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Meet Allison Colwell, ASLA, LEED AP

Colwell Shelor Landscape Architecture, Phoenix, Arizona


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Allison Colwell, ASLA, LEED AP


Allison Colwell, one of the two principals of Colwell Shelor, is a landscape architect whose particular passion and talent is for creating well defined, inspiring spaces that provide a connection between architecture and its surrounding garden spaces.

As both a landscape architect and architect, she possesses strong design abilities as well as technical expertise. Her many projects reflect her knowledge and use of quality and aesthetic materials, and showcase her ability to carefully and thoughtfully select plants for their sculptural characteristics whilst respecting the existing natural environment.

With over 15 years of professional experience on projects of varying scale and complexity, Allison has collaborated with creative design professionals, public artists, and city and school personnel on many of the most imaginative and technically challenging projects in the state of Arizona.

Education:
Bachelor of Architecture, School of Architecture and Allied Arts, University of Oregon

Professional Affiliations:
American Society of Landscape Architects
Arizona Forward Association

Scottsdale Public Art Advisory Board
Urban Land Institute

Speaking Engagements:
Women in Landscape Architecture, ASLA National Conference, October 2012
Desert Lifestyles: the Private Gardens of Paradise Valley, ASLA National Conference, September 2012
Formulating Design, AIA Phoenix Metro Chapter, November 2011

The Shifting Living Landscape, Arizona State University- Landscape Architecture Studio, 2010, 2011, 2014 & 2015

Professional Juror:
Arizona Forward 34th Annual Environmental Excellence Awards Program-2014
Arizona State University Design Excellence-2011


Competitions:
Mesa City Center 2014, winner


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SCOTTSDALE'S MUSEUM OF THE WEST (SMoW), Scottsdale, AZ
The plaza of Scottsdale's Museum of the West was originally designed by Artist Vito Acconci in the '90s and consists of bold, striped forms emanating from three different foci. The new design successfully integrates portions from Acconci's original concept, while also introducing new elements derived from the region's deep cultural roots in the Old West. Sandblasted tooled patterns are evocative of western embroidery and leather designs. Saguaro, barrel cactus and yucca are composed within the plaza's gardens, and slabs of Arizona brown schist are layered within the gardens to provide a backdrop of texture and serve to keep moisture in the soil. Mature native trees were salvaged and transplanted on the site.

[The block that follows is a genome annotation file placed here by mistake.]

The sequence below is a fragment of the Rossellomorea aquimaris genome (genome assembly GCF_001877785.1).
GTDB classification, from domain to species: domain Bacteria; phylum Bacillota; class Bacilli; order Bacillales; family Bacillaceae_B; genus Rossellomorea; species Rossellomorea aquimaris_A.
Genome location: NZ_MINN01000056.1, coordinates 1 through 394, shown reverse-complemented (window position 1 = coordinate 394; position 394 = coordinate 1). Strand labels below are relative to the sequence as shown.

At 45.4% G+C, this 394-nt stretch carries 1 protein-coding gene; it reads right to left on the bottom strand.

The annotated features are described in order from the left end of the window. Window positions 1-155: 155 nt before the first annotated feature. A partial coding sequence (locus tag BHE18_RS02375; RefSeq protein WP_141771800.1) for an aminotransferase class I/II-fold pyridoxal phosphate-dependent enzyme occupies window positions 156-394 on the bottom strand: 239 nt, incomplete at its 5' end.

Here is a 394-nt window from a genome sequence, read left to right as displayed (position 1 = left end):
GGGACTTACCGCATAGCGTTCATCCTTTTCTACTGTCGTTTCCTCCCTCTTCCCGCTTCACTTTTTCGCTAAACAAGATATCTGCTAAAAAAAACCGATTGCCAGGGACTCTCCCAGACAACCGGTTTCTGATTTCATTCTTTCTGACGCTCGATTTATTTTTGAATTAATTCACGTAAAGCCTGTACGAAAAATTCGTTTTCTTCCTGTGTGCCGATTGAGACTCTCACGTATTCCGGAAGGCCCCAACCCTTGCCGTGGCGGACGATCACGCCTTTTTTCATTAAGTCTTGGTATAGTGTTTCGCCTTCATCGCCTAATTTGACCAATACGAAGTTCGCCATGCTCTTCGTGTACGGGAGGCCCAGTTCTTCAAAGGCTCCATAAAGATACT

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Estrella Hall at Estrella Mountain Community College, Avondale, AZ.
Sustainability on a modest budget was the order for this landscape. Passive water harvesting increases infiltration, filters rainwater, and supplements irrigation. Landforms of positive and negative relief guide water flow to points of collection and conveyance, and serve to screen and enclose more intimate areas. Plants in low-area bioswales flourish in occasional excess water, while others on berms depend on a drier microclimate. Steel cisterns collect and release rainwater through a series of spillways. The library facade provides both a contrasting texture and permanent vine trellis on which yellow orchid vine mascagnia macroptera shades the building. Outdoor areas provide seating within a garden, and a grove of Palo Brea and colorful plantings flanks the south side of the building.